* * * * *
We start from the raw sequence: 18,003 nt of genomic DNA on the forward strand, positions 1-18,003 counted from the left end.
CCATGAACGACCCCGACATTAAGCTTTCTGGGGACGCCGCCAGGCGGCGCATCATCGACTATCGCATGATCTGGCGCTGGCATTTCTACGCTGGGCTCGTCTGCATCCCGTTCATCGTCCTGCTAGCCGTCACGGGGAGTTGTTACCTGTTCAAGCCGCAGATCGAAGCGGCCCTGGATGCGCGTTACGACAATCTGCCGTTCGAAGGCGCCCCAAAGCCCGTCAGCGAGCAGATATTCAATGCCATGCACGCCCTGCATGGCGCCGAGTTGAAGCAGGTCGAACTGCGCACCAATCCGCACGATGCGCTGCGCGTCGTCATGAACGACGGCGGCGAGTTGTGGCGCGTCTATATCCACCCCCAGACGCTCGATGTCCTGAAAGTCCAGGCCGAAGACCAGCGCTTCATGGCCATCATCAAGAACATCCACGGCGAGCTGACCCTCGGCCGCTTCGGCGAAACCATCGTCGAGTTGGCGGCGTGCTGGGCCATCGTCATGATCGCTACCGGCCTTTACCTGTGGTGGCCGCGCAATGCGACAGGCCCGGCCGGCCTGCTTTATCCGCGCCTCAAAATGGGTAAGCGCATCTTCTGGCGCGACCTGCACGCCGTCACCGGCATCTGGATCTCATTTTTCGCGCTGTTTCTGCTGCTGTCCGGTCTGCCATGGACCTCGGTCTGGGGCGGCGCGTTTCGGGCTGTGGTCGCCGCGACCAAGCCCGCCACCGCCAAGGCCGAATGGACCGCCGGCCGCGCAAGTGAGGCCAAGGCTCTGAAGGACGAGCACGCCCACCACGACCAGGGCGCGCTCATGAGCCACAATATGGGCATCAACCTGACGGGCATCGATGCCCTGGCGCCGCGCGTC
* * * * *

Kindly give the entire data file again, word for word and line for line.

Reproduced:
We start from the raw sequence: 18,003 nt of genomic DNA on the forward strand, positions 1-18,003 counted from the left end.
CCATGAACGACCCCGACATTAAGCTTTCTGGGGACGCCGCCAGGCGGCGCATCATCGACTATCGCATGATCTGGCGCTGGCATTTCTACGCTGGGCTCGTCTGCATCCCGTTCATCGTCCTGCTAGCCGTCACGGGGAGTTGTTACCTGTTCAAGCCGCAGATCGAAGCGGCCCTGGATGCGCGTTACGACAATCTGCCGTTCGAAGGCGCCCCAAAGCCCGTCAGCGAGCAGATATTCAATGCCATGCACGCCCTGCATGGCGCCGAGTTGAAGCAGGTCGAACTGCGCACCAATCCGCACGATGCGCTGCGCGTCGTCATGAACGACGGCGGCGAGTTGTGGCGCGTCTATATCCACCCCCAGACGCTCGATGTCCTGAAAGTCCAGGCCGAAGACCAGCGCTTCATGGCCATCATCAAGAACATCCACGGCGAGCTGACCCTCGGCCGCTTCGGCGAAACCATCGTCGAGTTGGCGGCGTGCTGGGCCATCGTCATGATCGCTACCGGCCTTTACCTGTGGTGGCCGCGCAATGCGACAGGCCCGGCCGGCCTGCTTTATCCGCGCCTCAAAATGGGTAAGCGCATCTTCTGGCGCGACCTGCACGCCGTCACCGGCATCTGGATCTCATTTTTCGCGCTGTTTCTGCTGCTGTCCGGTCTGCCATGGACCTCGGTCTGGGGCGGCGCGTTTCGGGCTGTGGTCGCCGCGACCAAGCCCGCCACCGCCAAGGCCGAATGGACCGCCGGCCGCGCAAGTGAGGCCAAGGCTCTGAAGGACGAGCACGCCCACCACGACCAGGGCGCGCTCATGAGCCACAATATGGGCATCAACCTGACGGGCATCGATGCCCTGGCGCCGCGCGTC